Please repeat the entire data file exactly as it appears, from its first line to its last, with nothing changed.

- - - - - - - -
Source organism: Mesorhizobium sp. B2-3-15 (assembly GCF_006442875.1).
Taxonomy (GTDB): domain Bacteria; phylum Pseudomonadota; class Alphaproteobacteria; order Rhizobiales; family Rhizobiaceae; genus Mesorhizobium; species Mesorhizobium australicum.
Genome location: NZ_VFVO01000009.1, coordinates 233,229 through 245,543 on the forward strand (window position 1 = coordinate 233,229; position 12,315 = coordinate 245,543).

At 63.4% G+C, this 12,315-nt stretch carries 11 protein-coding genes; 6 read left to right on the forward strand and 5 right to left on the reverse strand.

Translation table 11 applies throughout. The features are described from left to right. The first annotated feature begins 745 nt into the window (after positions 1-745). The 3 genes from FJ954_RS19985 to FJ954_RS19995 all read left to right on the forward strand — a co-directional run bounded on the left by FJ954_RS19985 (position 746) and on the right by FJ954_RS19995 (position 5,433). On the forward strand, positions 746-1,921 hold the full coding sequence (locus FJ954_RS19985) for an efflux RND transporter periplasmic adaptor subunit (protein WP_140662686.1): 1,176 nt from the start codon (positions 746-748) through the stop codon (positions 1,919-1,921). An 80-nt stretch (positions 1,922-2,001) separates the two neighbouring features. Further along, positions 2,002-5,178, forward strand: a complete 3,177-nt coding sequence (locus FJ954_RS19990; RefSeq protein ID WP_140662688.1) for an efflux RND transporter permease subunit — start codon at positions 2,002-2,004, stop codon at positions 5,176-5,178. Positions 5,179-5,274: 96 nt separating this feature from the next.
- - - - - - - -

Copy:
Source organism: Mesorhizobium sp. B2-3-15 (assembly GCF_006442875.1).
Taxonomy (GTDB): domain Bacteria; phylum Pseudomonadota; class Alphaproteobacteria; order Rhizobiales; family Rhizobiaceae; genus Mesorhizobium; species Mesorhizobium australicum.
Genome location: NZ_VFVO01000009.1, coordinates 233,229 through 245,543 on the forward strand (window position 1 = coordinate 233,229; position 12,315 = coordinate 245,543).

At 63.4% G+C, this 12,315-nt stretch carries 11 protein-coding genes; 6 read left to right on the forward strand and 5 right to left on the reverse strand.

Translation table 11 applies throughout. The features are described from left to right. The first annotated feature begins 745 nt into the window (after positions 1-745). The 3 genes from FJ954_RS19985 to FJ954_RS19995 all read left to right on the forward strand — a co-directional run bounded on the left by FJ954_RS19985 (position 746) and on the right by FJ954_RS19995 (position 5,433). On the forward strand, positions 746-1,921 hold the full coding sequence (locus FJ954_RS19985) for an efflux RND transporter periplasmic adaptor subunit (protein WP_140662686.1): 1,176 nt from the start codon (positions 746-748) through the stop codon (positions 1,919-1,921). An 80-nt stretch (positions 1,922-2,001) separates the two neighbouring features. Further along, positions 2,002-5,178, forward strand: a complete 3,177-nt coding sequence (locus FJ954_RS19990; RefSeq protein ID WP_140662688.1) for an efflux RND transporter permease subunit — start codon at positions 2,002-2,004, stop codon at positions 5,176-5,178. Positions 5,179-5,274: 96 nt separating this feature from the next.